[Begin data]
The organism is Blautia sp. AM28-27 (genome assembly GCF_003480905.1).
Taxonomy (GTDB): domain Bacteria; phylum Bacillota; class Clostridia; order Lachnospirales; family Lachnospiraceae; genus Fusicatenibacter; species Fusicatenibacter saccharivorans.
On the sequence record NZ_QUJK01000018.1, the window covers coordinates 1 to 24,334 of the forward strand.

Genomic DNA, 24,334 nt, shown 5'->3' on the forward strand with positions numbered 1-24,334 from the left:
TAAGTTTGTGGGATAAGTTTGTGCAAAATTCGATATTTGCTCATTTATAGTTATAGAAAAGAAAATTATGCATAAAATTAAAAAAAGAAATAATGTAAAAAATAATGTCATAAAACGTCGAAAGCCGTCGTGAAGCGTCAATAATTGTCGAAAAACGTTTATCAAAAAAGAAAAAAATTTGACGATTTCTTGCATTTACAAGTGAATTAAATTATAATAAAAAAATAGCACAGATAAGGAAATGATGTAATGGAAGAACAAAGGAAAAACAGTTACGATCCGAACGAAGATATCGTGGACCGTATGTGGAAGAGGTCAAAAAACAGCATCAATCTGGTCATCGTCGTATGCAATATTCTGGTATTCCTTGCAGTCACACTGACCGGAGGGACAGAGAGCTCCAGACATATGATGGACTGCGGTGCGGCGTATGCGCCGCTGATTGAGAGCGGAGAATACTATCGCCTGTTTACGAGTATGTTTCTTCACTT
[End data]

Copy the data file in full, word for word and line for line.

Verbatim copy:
The organism is Blautia sp. AM28-27 (genome assembly GCF_003480905.1).
Taxonomy (GTDB): domain Bacteria; phylum Bacillota; class Clostridia; order Lachnospirales; family Lachnospiraceae; genus Fusicatenibacter; species Fusicatenibacter saccharivorans.
On the sequence record NZ_QUJK01000018.1, the window covers coordinates 1 to 24,334 of the forward strand.

Genomic DNA, 24,334 nt, shown 5'->3' on the forward strand with positions numbered 1-24,334 from the left:
TAAGTTTGTGGGATAAGTTTGTGCAAAATTCGATATTTGCTCATTTATAGTTATAGAAAAGAAAATTATGCATAAAATTAAAAAAAGAAATAATGTAAAAAATAATGTCATAAAACGTCGAAAGCCGTCGTGAAGCGTCAATAATTGTCGAAAAACGTTTATCAAAAAAGAAAAAAATTTGACGATTTCTTGCATTTACAAGTGAATTAAATTATAATAAAAAAATAGCACAGATAAGGAAATGATGTAATGGAAGAACAAAGGAAAAACAGTTACGATCCGAACGAAGATATCGTGGACCGTATGTGGAAGAGGTCAAAAAACAGCATCAATCTGGTCATCGTCGTATGCAATATTCTGGTATTCCTTGCAGTCACACTGACCGGAGGGACAGAGAGCTCCAGACATATGATGGACTGCGGTGCGGCGTATGCGCCGCTGATTGAGAGCGGAGAATACTATCGCCTGTTTACGAGTATGTTTCTTCACTT